The patterning activity of a morphogen depends on secretion and dispersal mechanisms that shape its distribution to the cells of a receptive field. In the case of the protein Hedgehog (Hh), these mechanisms of secretion and transmission remain unclear. In the developing Drosophila visual system, Hedgehog is partitioned for release at opposite poles of photoreceptor neurons. Release into the retina regulates the progression of eye development; axon transport and release at axon termini trigger the development of postsynaptic neurons in the brain. Here we show that this binary targeting decision is controlled by a C-terminal proteolysis. Hh with an intact C-terminus undergoes axonal transport, whereas a C-terminal proteolysis enables Hedgehog to remain in the retina, creating a balance between eye and brain development. Thus, we define a novel mechanism for the apical/basal targeting of this developmentally important protein and posit that similar post-translational regulation could underlie the polarity of related ligands.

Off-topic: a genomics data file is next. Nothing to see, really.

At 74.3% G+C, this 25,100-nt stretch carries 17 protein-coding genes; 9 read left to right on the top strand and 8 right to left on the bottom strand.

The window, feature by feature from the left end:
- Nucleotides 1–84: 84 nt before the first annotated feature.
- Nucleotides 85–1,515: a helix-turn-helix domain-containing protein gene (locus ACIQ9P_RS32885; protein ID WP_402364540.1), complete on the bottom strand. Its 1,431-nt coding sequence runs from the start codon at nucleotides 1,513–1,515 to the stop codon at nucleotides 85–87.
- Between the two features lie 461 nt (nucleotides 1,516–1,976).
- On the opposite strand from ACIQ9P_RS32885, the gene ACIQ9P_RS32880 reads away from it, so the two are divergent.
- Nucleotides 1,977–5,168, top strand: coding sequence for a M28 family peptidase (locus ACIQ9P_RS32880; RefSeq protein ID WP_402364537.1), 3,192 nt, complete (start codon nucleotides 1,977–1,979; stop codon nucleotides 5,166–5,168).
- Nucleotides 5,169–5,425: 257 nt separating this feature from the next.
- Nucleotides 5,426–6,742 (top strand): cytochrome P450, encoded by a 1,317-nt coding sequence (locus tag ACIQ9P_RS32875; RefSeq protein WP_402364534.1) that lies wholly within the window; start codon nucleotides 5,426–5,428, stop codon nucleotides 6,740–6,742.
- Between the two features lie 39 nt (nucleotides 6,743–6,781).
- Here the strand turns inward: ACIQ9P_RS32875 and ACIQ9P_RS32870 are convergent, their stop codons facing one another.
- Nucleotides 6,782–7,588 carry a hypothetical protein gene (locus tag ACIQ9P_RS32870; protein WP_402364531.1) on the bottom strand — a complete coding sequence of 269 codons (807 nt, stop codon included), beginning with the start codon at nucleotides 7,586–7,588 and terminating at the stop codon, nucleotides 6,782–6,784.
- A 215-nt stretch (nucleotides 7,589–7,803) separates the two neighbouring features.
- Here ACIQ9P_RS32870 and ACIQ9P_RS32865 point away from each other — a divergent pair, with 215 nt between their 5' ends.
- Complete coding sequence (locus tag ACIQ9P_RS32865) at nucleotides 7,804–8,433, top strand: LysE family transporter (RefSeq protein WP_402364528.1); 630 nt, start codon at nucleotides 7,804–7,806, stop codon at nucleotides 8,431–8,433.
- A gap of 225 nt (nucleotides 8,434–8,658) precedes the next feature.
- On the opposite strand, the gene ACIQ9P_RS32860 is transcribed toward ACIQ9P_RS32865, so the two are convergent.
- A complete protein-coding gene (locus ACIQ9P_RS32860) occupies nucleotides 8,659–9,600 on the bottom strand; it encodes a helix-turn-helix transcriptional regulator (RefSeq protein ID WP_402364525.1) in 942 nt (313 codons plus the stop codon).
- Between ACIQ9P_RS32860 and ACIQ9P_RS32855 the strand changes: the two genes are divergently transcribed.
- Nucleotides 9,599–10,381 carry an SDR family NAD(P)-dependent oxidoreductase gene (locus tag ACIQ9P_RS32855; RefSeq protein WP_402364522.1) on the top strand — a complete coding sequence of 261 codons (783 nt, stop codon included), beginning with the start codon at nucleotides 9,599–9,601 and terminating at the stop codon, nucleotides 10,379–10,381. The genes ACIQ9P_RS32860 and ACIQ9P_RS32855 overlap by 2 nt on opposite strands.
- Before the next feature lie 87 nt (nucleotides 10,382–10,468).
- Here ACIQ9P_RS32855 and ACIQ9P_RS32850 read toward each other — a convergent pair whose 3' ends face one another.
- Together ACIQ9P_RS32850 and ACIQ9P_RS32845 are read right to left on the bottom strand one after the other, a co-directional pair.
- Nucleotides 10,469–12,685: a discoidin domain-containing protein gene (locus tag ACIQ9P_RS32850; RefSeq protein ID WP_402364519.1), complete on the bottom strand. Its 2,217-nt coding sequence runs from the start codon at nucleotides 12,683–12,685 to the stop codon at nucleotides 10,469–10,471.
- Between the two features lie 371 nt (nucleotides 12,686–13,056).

- Received January 10, 2017.
- Accepted March 13, 2017.
- © 2017. Published by The Company of Biologists Ltd
This is an Open Access article distributed under the terms of the Creative Commons Attribution License (http://creativecommons.org/licenses/by/3.0), which permits unrestricted use, distribution and reproduction in any medium provided that the original work is properly attributed.